Mark Trahant: Groups under siege in Pakistan
"How would we object if we lost our freedom? Would we demonstrate in the streets if a dictator set the rule of law aside? Would we risk torture, police beatings or arrest?

Hundreds of lawyers in Seattle, in Washington, D.C., and around the world marched last week as an answer to those very questions. They took to the streets to protest the suspension of Pakistan's constitution by that country's ruler, Pervez Musharraf.

Mohammad Akram Sheikh, a past president of the bar of the Supreme Court of Pakistan, stood in front of this nation's highest court and urged the United States to change course. "I strongly beseech, entreat and request the administration to withdraw its support from General Musharraf," he told The Associated Press.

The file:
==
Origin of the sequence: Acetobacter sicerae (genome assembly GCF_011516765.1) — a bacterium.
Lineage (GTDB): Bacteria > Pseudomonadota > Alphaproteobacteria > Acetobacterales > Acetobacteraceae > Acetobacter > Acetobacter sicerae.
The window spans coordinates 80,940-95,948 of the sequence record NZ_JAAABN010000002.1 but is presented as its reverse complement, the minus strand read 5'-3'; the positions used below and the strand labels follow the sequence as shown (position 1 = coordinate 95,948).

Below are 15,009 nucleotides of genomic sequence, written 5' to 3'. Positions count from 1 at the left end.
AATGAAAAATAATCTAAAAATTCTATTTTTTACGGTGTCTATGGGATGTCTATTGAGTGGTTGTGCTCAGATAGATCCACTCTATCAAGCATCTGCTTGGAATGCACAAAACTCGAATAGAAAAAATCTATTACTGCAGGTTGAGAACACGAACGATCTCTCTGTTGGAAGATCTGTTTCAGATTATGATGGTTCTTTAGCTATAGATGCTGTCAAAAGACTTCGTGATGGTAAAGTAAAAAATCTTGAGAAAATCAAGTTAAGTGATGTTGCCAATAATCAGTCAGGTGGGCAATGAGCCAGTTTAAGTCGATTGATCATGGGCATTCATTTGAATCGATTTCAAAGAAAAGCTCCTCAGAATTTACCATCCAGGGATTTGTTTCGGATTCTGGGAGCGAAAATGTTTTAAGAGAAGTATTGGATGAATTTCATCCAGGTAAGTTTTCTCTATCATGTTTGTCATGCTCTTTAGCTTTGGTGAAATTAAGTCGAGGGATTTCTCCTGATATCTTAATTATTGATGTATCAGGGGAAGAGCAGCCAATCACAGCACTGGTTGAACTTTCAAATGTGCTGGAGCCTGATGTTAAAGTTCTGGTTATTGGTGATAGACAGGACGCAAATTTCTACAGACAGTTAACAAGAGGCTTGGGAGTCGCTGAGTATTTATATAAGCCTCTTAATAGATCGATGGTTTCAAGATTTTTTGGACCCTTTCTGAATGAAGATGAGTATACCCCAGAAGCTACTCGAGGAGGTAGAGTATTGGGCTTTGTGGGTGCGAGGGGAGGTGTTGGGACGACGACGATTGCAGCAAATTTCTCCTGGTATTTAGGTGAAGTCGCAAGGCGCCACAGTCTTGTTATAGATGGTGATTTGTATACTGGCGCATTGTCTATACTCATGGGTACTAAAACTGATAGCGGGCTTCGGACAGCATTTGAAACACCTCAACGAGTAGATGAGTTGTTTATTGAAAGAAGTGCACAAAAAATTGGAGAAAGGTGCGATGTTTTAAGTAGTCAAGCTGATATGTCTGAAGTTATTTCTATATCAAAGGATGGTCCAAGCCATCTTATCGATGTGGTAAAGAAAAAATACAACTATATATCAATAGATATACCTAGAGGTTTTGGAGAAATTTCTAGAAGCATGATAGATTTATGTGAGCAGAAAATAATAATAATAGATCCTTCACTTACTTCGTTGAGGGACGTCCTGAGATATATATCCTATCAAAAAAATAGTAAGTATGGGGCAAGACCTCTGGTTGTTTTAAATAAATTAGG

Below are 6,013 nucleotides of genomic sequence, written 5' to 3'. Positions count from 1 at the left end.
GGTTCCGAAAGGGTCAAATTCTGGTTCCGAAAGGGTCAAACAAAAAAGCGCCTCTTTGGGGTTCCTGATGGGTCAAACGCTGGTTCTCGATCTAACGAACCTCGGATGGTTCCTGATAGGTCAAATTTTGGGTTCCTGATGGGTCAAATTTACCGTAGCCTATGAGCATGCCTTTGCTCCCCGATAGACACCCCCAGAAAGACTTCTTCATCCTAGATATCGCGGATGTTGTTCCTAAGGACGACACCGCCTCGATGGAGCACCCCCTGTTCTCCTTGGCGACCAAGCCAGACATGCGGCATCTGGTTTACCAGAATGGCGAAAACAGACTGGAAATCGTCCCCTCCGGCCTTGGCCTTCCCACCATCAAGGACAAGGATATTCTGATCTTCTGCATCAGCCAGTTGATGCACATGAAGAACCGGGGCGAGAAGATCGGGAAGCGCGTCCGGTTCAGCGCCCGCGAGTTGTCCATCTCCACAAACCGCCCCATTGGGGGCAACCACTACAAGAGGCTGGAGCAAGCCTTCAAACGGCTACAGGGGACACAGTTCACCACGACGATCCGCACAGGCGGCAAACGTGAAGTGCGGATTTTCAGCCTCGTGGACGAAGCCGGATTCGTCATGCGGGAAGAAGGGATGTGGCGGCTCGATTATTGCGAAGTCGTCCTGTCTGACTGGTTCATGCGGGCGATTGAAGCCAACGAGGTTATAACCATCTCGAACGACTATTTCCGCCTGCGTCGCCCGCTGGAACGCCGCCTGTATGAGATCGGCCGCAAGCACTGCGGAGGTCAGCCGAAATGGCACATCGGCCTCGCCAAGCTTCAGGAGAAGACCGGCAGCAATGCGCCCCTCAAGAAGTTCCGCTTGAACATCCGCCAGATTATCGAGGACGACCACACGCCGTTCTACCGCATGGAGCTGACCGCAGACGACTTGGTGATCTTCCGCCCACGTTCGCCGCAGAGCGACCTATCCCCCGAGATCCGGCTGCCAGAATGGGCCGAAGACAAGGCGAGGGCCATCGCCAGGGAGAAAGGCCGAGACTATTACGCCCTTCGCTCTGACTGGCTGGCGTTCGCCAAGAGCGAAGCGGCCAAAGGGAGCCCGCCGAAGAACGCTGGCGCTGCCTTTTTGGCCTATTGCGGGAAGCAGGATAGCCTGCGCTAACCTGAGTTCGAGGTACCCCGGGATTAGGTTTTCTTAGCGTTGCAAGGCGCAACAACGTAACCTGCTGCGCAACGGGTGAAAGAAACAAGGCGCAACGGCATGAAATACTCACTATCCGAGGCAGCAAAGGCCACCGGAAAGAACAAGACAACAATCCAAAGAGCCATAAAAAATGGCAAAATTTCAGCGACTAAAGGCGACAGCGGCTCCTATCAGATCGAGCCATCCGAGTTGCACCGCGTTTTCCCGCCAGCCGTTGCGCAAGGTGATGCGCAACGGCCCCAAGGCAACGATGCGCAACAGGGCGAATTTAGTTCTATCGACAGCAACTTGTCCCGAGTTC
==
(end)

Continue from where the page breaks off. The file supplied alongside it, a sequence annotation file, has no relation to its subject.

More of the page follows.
But lawyers are not the only group under siege. Pakistan's government (as any government would hope) thought this "emergency" might pass without notice. Musharraf particularly didn't want journalists to tell the world about what's occurring in Pakistan. The government has ordered broadcasters to sign a 14-page "code of conduct." The Committee to Protect Journalists calls this a tactic to intimidate and silence critics. The independent TV stations are off the air.

We journalists don't march in the streets when our colleagues are being arrested or quieted. We write. We tell people where to find out more. And there is a new story emerging from Pakistan."

Get the Story:
Mark Trahant: Dissent starts with a YouTube clip (The Seattle Post-Intelligencer 11/18)

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